Philippines enters list of top 20 countries with COVID-19 cases worldwide; slowing but persistent spread of pandemic amid vacuum in leadership and accountability in health response As of October 1, 2020, the Philippines (with 314,079 total cases) has eclipsed Pakistan (313,431, only reporting 625 new cases today) in terms of total cases of COVID-19, placing it in the top 20 worldwide.
While the government celebrates its misleading claim of having the “best testing policy” in Asia, cases of COVID-19 continue to climb throughout the entire country, amid persisting gaps in the pandemic response, especially in leadership and accountability. While the country is no longer averaging 4000 cases per day, the local spread of the pandemic continues among the provinces. Apart from the increased positivity rates across Mindanao, COVID-19 has now reached Batanes, recording its first cases over the past few days. Many of these newly identified patients were locally stranded individuals (LSIs), who departed from cities and urban centers with community transmission, but were not or inadequately tested. Prior to the NTF and DILG pronouncements on LSIs last July, beneficiaries of the Hatid Tulong program were initially tested only with rapid antibody tests, which are not approved by the Department of Health for screening.
Government agencies then decided to shift the responsibility of testing to local government units to avoid “double handling.” But, as seen in what has happened since, certain LGUs are struggling to keep up with testing LSIs, their close contacts, and the ensuing local transmission. This merely reflects the long-standing problem of health sector underdevelopment in the Philippines. Many of the poorer regions are unable to adequately provide for health infrastructure and services despite a system of devolution allegedly designed to put more responsibility and accountabilty on local politicans.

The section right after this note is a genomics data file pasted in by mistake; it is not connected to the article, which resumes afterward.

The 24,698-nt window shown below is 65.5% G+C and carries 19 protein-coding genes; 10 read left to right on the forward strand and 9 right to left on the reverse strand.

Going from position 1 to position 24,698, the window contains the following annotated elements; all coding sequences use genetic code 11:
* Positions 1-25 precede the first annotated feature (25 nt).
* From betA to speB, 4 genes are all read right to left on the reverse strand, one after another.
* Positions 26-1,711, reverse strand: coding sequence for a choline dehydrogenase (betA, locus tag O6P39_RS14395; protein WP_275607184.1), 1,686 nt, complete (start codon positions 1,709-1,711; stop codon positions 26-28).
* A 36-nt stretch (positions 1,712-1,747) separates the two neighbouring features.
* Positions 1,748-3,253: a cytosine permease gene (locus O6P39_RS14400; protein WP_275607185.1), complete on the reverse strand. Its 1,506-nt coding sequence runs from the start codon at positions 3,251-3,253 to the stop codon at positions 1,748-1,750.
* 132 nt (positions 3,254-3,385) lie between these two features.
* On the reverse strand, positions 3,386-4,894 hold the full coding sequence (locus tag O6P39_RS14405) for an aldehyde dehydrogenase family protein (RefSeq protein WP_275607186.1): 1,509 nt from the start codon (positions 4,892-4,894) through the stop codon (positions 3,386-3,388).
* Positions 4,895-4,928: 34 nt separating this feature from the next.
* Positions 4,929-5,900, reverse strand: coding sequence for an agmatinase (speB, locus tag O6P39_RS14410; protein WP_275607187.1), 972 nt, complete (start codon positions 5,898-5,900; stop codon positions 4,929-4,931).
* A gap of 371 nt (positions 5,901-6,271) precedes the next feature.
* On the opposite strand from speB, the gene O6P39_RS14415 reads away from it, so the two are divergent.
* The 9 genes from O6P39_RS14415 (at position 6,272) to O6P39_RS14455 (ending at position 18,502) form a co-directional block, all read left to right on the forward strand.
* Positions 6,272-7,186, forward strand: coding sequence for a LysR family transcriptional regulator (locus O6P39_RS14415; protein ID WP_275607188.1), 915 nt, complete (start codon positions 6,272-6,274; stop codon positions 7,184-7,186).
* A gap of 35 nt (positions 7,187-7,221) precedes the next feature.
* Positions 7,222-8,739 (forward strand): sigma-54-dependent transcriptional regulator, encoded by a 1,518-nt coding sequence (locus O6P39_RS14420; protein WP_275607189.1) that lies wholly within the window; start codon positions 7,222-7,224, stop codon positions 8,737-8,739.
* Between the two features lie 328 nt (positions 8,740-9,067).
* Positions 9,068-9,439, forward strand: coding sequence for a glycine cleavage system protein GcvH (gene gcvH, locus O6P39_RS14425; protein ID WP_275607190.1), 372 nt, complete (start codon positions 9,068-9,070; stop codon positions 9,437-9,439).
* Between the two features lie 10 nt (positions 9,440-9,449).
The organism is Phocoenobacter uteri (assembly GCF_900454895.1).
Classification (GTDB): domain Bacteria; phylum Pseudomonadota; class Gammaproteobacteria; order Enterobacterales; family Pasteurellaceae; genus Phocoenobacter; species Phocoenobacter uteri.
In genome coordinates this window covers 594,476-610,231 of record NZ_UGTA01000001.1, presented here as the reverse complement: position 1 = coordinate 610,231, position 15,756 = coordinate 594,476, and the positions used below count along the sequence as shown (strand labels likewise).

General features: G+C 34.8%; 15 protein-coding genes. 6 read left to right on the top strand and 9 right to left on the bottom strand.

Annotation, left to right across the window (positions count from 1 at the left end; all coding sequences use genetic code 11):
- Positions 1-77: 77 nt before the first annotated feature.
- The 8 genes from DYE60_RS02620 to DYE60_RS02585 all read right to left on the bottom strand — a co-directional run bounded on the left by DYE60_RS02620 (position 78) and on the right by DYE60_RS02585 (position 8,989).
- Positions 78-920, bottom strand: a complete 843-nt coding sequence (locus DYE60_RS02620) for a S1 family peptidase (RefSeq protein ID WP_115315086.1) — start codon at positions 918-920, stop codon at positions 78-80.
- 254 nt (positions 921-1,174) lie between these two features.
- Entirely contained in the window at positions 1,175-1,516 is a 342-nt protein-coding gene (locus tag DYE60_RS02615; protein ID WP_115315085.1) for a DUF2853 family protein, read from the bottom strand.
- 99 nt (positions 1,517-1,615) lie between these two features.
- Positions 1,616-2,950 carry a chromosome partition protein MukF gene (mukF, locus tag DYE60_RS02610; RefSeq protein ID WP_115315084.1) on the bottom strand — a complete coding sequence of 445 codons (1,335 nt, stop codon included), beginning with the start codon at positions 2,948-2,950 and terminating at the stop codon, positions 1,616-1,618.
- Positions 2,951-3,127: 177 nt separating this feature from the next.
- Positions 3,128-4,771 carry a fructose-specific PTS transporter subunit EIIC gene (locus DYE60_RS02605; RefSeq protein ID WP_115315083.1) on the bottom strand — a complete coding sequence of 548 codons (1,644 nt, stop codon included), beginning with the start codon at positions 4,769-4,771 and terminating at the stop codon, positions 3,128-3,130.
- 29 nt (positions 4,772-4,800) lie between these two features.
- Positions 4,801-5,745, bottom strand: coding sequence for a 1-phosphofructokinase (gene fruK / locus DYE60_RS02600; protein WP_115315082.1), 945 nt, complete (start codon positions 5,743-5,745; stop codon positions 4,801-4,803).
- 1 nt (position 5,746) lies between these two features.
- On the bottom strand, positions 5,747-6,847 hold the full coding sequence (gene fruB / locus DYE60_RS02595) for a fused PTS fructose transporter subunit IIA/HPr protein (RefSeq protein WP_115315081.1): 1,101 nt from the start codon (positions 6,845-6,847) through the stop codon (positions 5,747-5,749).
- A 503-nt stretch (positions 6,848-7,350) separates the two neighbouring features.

However, the reality is that health capabilities remain stagnant and underfunded, which COVID-19 merely exposed even further. The facts show that an overwhelming majority of testing laboratories in the country are privately-owned, such as the ones run by Philippine Red Cross. Because of this, much-needed services such as COVID-19 testing are driven by profit rather than service. It is ironic that the DOH, who should be regulating beyond merely accrediting the laboratories, is now calling for price control and efficient reporting, when they absolutely have the mandate to demand and create better services for the people as their right. In this continuing public health emergency, CPRH calls on health officials to assert their primary role in the pandemic response, and not just be relegated to an advisory role. It must use its authority to call out violations, especially by those in power, and any policy that seeks to “open up” the economy without any regard to improving health capacity.
Proactive engagement by a more competent leadership is urgently needed to stop the iatrogenic (or self-induced) spread of COVID-19 amid overwhelming institutional ignorance and self-interest. Quarantine protocols and health policies should only be debated on based on the merits of evidence and social determinants, not on perceived economic gains, political convenience, or the lobbying of those with vested interests. Otherwise, the country risks leading more in cases, or worse, risking the virus’ persistence like many other diseases.
Now more than ever, we must demand for an even higher health budget that will respond to needs beyond the pandemic—one that fulfills the people’s right to health in their workplaces, schools, and communities.###